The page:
Former MLB commissioner: Jackie Robinson changed baseball and America

More than 22 years ago, the former commissioner of Major League Baseball, Bud Selig, honored an icon forever. Jackie Robinson had his jersey number – 42 – retired. Today, Selig says it’s still a big deal.

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“One of the great things that I did was retiring his number in perpetuity,” he told FOX Business’ Maria Bartiromo on Tuesday. “The Jackie Robinson story is, I think people don’t quite understand – he not only changed baseball – [he] changed America … really changed America. And when you think of what he did and what [Brooklyn Dodgers general manager] Branch Rickey [did] ... that was phenomenal.”

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Jackie Robinson paved the way for black athletes in professional sports when he broke baseball's color barrier with the Dodgers in 1947 (he won the National League Rookie of the Year award that year). Selig said this may have been one of the hardest years for Robinson, but his widow, Rachel, played a “great role” in getting him through the season.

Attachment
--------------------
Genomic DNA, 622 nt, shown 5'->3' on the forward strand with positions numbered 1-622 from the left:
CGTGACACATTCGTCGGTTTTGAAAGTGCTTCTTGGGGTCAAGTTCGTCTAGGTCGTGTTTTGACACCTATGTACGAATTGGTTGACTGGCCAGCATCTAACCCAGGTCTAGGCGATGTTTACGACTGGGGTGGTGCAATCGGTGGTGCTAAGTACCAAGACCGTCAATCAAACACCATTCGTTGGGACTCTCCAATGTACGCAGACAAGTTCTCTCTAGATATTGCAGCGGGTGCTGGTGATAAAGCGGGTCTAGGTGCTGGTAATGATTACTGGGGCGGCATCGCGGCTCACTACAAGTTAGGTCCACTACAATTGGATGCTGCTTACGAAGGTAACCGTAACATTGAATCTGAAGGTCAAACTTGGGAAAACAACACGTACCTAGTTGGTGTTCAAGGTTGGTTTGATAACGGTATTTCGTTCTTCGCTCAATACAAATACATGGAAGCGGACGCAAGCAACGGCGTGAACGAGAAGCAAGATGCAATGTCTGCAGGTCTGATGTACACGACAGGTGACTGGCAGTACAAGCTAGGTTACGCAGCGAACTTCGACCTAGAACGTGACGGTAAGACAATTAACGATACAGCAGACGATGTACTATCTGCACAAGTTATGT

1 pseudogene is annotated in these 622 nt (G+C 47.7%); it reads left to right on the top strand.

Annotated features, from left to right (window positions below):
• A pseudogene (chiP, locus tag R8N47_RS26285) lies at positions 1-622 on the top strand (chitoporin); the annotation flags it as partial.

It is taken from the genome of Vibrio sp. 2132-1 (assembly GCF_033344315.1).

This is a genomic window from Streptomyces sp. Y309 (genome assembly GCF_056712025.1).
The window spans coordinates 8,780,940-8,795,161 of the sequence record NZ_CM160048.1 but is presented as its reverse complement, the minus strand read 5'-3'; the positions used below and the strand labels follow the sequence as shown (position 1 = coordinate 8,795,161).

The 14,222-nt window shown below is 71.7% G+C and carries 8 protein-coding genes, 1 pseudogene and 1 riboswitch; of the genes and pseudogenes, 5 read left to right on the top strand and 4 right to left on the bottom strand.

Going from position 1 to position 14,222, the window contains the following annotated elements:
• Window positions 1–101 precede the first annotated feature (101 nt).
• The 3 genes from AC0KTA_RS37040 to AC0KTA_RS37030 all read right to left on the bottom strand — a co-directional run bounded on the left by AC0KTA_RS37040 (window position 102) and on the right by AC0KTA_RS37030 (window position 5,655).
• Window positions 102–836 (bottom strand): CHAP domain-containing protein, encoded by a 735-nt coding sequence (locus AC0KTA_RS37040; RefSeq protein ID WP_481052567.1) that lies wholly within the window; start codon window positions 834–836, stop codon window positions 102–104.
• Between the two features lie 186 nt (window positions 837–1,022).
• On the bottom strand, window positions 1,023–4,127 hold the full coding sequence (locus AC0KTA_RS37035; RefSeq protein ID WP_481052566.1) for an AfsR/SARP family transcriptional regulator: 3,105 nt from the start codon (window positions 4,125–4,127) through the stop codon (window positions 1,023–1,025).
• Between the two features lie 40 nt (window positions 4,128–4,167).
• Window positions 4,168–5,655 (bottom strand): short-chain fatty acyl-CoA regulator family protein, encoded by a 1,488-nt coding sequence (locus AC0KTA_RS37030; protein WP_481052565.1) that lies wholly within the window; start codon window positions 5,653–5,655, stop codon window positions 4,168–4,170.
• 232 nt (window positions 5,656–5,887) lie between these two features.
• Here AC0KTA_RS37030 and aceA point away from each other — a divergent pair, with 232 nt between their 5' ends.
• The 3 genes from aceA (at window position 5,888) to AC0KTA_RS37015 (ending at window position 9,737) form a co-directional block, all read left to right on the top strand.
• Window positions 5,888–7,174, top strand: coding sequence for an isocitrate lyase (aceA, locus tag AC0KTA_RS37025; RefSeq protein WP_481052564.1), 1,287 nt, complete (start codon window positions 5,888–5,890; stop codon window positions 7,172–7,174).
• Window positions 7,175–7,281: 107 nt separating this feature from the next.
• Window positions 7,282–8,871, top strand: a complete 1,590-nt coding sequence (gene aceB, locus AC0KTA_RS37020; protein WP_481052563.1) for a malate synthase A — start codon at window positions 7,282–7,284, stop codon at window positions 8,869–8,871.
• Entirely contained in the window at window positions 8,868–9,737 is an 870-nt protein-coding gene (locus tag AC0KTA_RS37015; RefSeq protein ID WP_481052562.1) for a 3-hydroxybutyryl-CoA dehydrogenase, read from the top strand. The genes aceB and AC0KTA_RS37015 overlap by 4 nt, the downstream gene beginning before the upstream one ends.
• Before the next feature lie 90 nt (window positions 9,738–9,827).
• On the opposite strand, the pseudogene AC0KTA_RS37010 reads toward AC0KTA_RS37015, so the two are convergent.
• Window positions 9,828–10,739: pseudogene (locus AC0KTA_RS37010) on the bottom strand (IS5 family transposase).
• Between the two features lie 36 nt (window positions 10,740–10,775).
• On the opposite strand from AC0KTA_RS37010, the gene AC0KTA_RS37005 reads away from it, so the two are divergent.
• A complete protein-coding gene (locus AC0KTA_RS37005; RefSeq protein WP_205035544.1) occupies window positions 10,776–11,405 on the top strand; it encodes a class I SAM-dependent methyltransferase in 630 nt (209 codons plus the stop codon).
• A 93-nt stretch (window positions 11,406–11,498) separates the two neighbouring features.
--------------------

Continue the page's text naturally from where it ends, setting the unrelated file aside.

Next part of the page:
“It was beyond ugly,” he said.

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Robinson was named National League MVP in 1949. The Dodgers won six pennants within his 10 seasons with the team.

In 1962, he was inducted into the National Baseball Hall of Fame.

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